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Radiation levels OK at river spill

DETROIT (AP) — Tests at a Michigan industrial site where limestone construction aggregate recently spilled into the Detroit River turned up no indication of excessive radiation levels, a state agency reported Friday.

Staffers with the Department of Environment, Great Lakes and Energy inspected the Detroit Bulk Storage property with federal and local officials, taking radiological measurements and sampling river water just offshore in southwest Detroit, spokesman Nick Assendelft said. A drone provided aerial footage.

“Today’s testing confirmed there is no elevated radiation risk to health or the environment associated with the collapse,” the state agency said in a statement.

The company stores and provides material for road construction, according to its website. It did not respond to phone and email messages from The Associated Press.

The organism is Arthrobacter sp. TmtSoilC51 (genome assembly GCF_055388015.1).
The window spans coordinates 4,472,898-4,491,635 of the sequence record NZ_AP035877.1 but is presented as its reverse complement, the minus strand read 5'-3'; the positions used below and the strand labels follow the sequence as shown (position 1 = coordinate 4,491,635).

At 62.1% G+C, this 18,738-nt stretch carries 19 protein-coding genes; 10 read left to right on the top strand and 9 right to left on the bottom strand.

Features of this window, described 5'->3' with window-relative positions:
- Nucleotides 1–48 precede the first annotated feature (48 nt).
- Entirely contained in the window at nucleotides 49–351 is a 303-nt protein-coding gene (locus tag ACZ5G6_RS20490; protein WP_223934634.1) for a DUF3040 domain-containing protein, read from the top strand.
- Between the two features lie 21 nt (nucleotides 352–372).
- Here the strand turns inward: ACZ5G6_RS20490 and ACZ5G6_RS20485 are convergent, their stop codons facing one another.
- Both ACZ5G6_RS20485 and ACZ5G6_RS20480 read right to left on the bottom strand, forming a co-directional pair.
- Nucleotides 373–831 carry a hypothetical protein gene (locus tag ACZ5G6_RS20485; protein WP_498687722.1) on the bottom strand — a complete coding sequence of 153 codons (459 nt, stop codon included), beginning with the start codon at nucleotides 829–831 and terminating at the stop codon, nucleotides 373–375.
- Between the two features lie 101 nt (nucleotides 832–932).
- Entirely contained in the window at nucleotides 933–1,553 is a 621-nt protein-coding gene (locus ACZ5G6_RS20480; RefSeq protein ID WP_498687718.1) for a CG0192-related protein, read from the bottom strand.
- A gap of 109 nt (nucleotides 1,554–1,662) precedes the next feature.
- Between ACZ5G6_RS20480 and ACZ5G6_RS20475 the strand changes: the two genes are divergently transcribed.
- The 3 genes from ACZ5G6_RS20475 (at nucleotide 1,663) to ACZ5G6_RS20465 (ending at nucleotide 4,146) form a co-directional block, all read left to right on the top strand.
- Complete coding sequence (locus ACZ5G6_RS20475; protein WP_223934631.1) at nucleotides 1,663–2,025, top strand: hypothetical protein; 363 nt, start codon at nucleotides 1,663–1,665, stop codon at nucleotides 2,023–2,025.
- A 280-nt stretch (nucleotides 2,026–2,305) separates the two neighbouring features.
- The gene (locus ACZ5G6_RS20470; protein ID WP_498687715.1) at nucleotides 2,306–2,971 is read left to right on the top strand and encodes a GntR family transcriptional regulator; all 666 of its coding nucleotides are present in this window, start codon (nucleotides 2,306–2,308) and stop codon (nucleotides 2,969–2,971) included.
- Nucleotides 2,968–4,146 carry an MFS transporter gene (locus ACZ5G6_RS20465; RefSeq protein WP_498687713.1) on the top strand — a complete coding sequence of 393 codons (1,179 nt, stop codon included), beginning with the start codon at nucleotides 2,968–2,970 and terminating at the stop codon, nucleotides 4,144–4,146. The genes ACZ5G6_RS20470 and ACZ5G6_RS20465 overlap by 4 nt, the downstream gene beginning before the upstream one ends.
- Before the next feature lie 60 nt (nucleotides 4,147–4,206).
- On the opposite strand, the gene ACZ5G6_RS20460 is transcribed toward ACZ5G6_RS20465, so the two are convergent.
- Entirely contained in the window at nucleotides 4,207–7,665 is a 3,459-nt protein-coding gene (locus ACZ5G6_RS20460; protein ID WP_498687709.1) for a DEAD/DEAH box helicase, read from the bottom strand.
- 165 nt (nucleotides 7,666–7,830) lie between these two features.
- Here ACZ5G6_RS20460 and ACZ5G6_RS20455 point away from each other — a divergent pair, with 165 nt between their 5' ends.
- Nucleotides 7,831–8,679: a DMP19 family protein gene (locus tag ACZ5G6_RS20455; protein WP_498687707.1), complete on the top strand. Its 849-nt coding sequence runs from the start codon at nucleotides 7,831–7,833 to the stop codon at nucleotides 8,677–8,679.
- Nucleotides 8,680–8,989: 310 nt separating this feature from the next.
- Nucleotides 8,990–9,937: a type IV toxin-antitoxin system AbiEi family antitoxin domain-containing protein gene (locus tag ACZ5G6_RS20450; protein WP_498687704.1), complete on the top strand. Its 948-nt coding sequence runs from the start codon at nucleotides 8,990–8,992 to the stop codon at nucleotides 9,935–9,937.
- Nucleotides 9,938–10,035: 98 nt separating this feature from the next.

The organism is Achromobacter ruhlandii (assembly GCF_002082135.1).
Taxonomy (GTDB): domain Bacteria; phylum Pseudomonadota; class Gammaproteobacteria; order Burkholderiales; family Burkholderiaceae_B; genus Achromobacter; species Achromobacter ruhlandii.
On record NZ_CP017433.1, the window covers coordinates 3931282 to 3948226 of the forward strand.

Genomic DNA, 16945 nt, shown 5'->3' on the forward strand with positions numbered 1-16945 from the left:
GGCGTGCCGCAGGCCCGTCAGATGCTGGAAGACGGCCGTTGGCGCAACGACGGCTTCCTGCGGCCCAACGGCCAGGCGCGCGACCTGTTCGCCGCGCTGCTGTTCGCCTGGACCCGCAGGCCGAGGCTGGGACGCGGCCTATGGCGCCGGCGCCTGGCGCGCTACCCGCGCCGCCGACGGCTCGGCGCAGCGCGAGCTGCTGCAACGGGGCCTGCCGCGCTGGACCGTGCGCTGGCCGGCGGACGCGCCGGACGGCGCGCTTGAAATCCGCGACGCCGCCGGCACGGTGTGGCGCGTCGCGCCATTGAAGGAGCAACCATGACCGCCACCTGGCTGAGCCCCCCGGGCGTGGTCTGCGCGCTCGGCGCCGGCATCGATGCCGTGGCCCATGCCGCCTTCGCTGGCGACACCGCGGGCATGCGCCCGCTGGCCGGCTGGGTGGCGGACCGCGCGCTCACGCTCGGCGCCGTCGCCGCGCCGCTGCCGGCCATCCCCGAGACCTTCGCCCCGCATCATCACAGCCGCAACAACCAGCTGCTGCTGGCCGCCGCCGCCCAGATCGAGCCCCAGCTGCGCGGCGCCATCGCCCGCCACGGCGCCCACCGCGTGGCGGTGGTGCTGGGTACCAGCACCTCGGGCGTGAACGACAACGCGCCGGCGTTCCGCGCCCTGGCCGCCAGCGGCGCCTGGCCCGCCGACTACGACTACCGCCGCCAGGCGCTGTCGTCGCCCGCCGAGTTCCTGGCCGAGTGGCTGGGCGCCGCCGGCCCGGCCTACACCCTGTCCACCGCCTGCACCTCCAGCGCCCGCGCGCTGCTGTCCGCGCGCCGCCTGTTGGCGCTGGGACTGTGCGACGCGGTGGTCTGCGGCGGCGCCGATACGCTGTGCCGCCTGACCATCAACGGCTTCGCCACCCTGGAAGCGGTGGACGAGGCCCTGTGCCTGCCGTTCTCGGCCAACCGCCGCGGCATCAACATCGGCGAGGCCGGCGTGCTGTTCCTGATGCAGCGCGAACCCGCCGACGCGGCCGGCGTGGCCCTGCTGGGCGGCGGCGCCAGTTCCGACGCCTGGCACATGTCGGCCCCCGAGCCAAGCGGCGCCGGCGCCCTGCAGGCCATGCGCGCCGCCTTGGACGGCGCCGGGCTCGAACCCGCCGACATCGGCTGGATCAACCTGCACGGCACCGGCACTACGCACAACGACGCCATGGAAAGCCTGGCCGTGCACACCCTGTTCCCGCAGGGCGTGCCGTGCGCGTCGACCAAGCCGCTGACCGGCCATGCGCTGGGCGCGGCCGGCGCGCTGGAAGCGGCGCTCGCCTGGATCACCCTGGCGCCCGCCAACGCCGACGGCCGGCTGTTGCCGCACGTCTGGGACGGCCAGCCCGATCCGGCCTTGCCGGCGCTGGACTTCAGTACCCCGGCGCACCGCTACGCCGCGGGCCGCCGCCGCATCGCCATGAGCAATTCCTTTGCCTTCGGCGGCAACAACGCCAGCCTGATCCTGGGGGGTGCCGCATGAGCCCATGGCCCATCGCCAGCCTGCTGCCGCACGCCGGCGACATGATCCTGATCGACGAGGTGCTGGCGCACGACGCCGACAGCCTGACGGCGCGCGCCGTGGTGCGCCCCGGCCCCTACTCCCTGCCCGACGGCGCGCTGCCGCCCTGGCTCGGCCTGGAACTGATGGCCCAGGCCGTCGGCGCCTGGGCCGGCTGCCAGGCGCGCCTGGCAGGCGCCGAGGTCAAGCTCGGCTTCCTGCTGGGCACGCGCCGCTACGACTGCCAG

The release happened Nov. 26, although the state agency didn’t learn about it until Wednesday, Assendelft said. The company wasn’t required to report it because the aggregate is not a hazardous material, he said.

The aggregate was piled along a seawall, part of which collapsed, he said. The cause is undetermined, although one possibility is erosion on the swollen river — part of the natural channel linking Lakes Huron and Erie, which with the other Great Lakes are experiencing the highest water levels in decades.